In Memory of Giordano Bruno

Giordano_Bruno_Campo_dei_FioriToday is the anniversary of the execution of Giordano Bruno by the Catholic Church in 1600. As narrated in the Cosmos series, Giordano had been reading the very un-Christian book On the Nature of Things, by Lucretius, where he acquired the Epicurean doctrine of the infinite universe and its innumerable worlds.

Central to the controversy that led to his death is the false and narcissistic belief that all things in nature had been made by God for humankind and that the Earth was the center of the Universe. This geocentric model of cosmology is specifically denied in the following verses:

Vain error has given these dreams to fools,
Which they’ve embraced with reasoning perverse
For centre none can be where world is still
Boundless, nor yet, if now a centre were,
Could aught take there a fixed position more
Than for some other cause ‘tmight be dislodged.
For all of room and space we call the void
Must both through centre and non-centre yield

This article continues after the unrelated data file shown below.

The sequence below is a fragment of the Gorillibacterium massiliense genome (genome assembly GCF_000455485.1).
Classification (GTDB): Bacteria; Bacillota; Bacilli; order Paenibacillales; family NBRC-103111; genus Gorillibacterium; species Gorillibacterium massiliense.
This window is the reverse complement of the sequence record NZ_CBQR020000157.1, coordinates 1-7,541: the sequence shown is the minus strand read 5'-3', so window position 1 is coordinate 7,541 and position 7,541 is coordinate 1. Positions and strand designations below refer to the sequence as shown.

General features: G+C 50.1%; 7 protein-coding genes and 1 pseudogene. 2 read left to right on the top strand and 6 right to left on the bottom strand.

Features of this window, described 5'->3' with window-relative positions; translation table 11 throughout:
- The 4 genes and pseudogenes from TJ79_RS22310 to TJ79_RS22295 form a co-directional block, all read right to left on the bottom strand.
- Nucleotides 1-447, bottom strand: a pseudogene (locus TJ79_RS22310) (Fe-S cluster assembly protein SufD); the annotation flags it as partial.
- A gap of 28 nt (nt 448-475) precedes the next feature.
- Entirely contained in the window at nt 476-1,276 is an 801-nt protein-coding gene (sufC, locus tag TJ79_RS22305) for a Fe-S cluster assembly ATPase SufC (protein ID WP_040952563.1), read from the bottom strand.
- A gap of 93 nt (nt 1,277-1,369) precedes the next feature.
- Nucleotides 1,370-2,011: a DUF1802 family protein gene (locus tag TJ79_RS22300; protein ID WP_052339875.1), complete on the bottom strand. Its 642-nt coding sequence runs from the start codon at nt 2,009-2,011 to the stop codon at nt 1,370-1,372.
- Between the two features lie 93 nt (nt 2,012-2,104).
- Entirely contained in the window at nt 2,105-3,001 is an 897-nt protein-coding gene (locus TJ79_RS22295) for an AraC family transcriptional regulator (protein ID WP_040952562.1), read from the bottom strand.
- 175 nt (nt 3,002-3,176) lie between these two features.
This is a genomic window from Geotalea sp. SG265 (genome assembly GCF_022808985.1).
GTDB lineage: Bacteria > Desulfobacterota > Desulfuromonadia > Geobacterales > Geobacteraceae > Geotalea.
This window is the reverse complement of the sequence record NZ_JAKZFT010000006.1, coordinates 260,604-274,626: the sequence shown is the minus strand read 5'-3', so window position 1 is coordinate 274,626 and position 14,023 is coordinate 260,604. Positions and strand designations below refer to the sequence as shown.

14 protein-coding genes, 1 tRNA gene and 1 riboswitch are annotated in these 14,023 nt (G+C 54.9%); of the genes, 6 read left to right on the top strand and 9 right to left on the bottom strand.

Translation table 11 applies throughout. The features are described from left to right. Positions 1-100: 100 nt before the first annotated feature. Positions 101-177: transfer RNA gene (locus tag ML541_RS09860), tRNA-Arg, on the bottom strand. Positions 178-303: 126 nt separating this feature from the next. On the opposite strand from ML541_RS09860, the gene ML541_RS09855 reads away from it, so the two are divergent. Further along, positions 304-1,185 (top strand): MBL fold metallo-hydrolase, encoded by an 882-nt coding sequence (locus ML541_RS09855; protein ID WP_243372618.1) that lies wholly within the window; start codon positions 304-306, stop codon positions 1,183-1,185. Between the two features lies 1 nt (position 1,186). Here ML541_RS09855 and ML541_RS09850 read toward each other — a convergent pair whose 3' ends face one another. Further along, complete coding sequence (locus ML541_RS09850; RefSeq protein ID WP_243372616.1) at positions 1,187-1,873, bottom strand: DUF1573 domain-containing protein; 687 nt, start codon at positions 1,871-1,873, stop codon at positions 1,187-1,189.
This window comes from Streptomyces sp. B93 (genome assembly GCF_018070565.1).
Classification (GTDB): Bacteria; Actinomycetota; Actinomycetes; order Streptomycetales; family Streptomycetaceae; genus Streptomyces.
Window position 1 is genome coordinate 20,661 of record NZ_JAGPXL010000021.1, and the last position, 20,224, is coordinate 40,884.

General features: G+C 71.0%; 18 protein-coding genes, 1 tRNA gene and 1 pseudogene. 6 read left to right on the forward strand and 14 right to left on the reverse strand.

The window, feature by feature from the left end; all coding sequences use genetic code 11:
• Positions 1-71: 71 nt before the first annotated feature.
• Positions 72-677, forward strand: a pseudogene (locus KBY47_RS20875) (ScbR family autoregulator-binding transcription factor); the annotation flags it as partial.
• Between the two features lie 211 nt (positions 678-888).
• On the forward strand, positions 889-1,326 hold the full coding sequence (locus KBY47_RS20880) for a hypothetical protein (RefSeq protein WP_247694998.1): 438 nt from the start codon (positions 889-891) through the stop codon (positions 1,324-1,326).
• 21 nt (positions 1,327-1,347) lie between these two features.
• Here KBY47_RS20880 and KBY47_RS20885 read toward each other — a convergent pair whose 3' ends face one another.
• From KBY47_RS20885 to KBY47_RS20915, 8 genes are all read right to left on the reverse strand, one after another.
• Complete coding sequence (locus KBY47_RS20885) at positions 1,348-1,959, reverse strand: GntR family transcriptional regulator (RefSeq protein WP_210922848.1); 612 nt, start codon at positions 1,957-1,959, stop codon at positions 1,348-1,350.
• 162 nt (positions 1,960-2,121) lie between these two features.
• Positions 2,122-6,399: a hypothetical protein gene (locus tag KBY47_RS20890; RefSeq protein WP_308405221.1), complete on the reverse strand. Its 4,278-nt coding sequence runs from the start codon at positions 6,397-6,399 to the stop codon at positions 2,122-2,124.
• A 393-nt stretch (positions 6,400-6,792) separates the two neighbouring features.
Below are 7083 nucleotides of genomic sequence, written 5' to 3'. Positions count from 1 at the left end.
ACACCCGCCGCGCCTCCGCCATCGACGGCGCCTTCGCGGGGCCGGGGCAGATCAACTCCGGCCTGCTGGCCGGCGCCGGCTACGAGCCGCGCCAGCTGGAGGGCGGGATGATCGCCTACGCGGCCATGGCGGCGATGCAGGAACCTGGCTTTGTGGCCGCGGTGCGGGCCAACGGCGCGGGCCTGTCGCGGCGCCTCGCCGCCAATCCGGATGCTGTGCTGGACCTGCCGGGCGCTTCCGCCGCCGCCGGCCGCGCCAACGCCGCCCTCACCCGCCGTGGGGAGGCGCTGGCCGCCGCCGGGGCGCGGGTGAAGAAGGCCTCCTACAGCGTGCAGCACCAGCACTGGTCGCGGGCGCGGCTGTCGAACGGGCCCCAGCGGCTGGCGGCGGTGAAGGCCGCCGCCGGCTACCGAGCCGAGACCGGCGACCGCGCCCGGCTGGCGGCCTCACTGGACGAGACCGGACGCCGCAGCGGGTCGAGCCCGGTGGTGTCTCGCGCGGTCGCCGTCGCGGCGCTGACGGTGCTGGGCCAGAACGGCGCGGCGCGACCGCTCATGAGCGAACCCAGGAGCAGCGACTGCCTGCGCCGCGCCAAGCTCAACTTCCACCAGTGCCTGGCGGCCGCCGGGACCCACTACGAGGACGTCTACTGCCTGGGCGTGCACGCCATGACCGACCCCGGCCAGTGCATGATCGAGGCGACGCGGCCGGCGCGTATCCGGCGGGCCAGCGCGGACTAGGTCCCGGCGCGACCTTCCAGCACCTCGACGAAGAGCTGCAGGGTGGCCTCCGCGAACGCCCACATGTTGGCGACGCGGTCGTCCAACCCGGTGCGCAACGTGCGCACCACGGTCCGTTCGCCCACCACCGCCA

Alike to weights where’er their motions tend.

The simple reasoning is that, if the universe is infinite, as it appears to be–for we see no boundary in any direction–then there can be no center. Today as we honor the memory of a martyr of science, let’s also honor the poet who, with his brilliant literature, persistently over the ages has helped to liberate us from the evils of compulsive superstition.

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About hiramcrespo

Hiram Crespo is the author of 'Tending the Epicurean Garden' and founder of societyofepicurus.com. He's also written for The Humanist, Eidolon, Occupy, The New Humanism, The Secular Web, Europa Laica, AteístasPR, and many other outlets.
This entry was posted in Atheism, Naturalism, secular. Bookmark the permalink.

3 Responses to In Memory of Giordano Bruno

  1. truthspew says:

    The Catholic church hung onto persecution of scientists. I mean really, there was Bruno, then Galileo and it goes on and on. Even Newton couched his reasoning in God because he realized he’d be persecuted had he not.

    Like

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